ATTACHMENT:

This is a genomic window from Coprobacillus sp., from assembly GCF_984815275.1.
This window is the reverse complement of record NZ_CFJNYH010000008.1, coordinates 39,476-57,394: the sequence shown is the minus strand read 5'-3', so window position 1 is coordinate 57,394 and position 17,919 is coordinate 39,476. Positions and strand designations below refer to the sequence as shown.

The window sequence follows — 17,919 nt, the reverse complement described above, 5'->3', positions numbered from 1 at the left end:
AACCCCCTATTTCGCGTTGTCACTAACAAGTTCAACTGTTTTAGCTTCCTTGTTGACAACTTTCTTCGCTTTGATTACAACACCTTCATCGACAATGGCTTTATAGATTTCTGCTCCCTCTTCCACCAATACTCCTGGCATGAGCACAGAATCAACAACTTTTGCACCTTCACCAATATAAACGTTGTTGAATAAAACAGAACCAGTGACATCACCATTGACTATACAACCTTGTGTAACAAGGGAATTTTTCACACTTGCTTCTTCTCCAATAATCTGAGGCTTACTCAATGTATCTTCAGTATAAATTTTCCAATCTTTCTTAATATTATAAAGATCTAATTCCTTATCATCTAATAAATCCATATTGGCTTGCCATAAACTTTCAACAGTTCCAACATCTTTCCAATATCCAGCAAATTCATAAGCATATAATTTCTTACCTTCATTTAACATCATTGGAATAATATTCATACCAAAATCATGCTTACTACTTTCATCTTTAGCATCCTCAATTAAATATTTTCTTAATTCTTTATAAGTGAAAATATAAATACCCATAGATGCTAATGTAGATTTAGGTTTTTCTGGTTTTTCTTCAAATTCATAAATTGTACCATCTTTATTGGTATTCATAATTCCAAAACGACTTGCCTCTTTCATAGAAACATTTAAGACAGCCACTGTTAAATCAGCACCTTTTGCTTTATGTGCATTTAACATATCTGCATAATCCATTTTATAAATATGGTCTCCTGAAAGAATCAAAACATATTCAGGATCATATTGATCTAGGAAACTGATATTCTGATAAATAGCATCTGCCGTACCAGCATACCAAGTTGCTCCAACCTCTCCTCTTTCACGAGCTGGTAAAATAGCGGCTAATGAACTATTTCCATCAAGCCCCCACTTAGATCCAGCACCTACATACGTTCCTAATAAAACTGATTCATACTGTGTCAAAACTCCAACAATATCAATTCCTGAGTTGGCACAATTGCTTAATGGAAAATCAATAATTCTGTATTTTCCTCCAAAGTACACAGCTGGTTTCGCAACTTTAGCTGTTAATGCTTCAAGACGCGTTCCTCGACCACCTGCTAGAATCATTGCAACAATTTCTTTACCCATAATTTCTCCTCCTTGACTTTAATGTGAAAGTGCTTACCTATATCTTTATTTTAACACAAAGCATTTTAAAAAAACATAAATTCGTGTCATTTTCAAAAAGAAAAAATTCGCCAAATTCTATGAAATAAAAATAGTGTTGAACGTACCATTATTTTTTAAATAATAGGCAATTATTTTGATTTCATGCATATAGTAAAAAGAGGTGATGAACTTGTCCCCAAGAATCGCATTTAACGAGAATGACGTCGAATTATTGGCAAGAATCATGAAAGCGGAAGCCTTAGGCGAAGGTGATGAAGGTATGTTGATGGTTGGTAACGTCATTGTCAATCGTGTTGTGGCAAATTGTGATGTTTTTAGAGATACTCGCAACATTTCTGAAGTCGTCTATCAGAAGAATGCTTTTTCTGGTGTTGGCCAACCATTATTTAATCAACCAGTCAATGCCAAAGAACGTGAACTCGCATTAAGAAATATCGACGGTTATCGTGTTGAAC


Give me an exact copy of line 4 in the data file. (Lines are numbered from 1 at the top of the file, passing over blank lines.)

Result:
AACCCCCTATTTCGCGTTGTCACTAACAAGTTCAACTGTTTTAGCTTCCTTGTTGACAACTTTCTTCGCTTTGATTACAACACCTTCATCGACAATGGCTTTATAGATTTCTGCTCCCTCTTCCACCAATACTCCTGGCATGAGCACAGAATCAACAACTTTTGCACCTTCACCAATATAAACGTTGTTGAATAAAACAGAACCAGTGACATCACCATTGACTATACAACCTTGTGTAACAAGGGAATTTTTCACACTTGCTTCTTCTCCAATAATCTGAGGCTTACTCAATGTATCTTCAGTATAAATTTTCCAATCTTTCTTAATATTATAAAGATCTAATTCCTTATCATCTAATAAATCCATATTGGCTTGCCATAAACTTTCAACAGTTCCAACATCTTTCCAATATCCAGCAAATTCATAAGCATATAATTTCTTACCTTCATTTAACATCATTGGAATAATATTCATACCAAAATCATGCTTACTACTTTCATCTTTAGCATCCTCAATTAAATATTTTCTTAATTCTTTATAAGTGAAAATATAAATACCCATAGATGCTAATGTAGATTTAGGTTTTTCTGGTTTTTCTTCAAATTCATAAATTGTACCATCTTTATTGGTATTCATAATTCCAAAACGACTTGCCTCTTTCATAGAAACATTTAAGACAGCCACTGTTAAATCAGCACCTTTTGCTTTATGTGCATTTAACATATCTGCATAATCCATTTTATAAATATGGTCTCCTGAAAGAATCAAAACATATTCAGGATCATATTGATCTAGGAAACTGATATTCTGATAAATAGCATCTGCCGTACCAGCATACCAAGTTGCTCCAACCTCTCCTCTTTCACGAGCTGGTAAAATAGCGGCTAATGAACTATTTCCATCAAGCCCCCACTTAGATCCAGCACCTACATACGTTCCTAATAAAACTGATTCATACTGTGTCAAAACTCCAACAATATCAATTCCTGAGTTGGCACAATTGCTTAATGGAAAATCAATAATTCTGTATTTTCCTCCAAAGTACACAGCTGGTTTCGCAACTTTAGCTGTTAATGCTTCAAGACGCGTTCCTCGACCACCTGCTAGAATCATTGCAACAATTTCTTTACCCATAATTTCTCCTCCTTGACTTTAATGTGAAAGTGCTTACCTATATCTTTATTTTAACACAAAGCATTTTAAAAAAACATAAATTCGTGTCATTTTCAAAAAGAAAAAATTCGCCAAATTCTATGAAATAAAAATAGTGTTGAACGTACCATTATTTTTTAAATAATAGGCAATTATTTTGATTTCATGCATATAGTAAAAAGAGGTGATGAACTTGTCCCCAAGAATCGCATTTAACGAGAATGACGTCGAATTATTGGCAAGAATCATGAAAGCGGAAGCCTTAGGCGAAGGTGATGAAGGTATGTTGATGGTTGGTAACGTCATTGTCAATCGTGTTGTGGCAAATTGTGATGTTTTTAGAGATACTCGCAACATTTCTGAAGTCGTCTATCAGAAGAATGCTTTTTCTGGTGTTGGCCAACCATTATTTAATCAACCAGTCAATGCCAAAGAACGTGAACTCGCATTAAGAAATATCGACGGTTATCGTGTTGAAC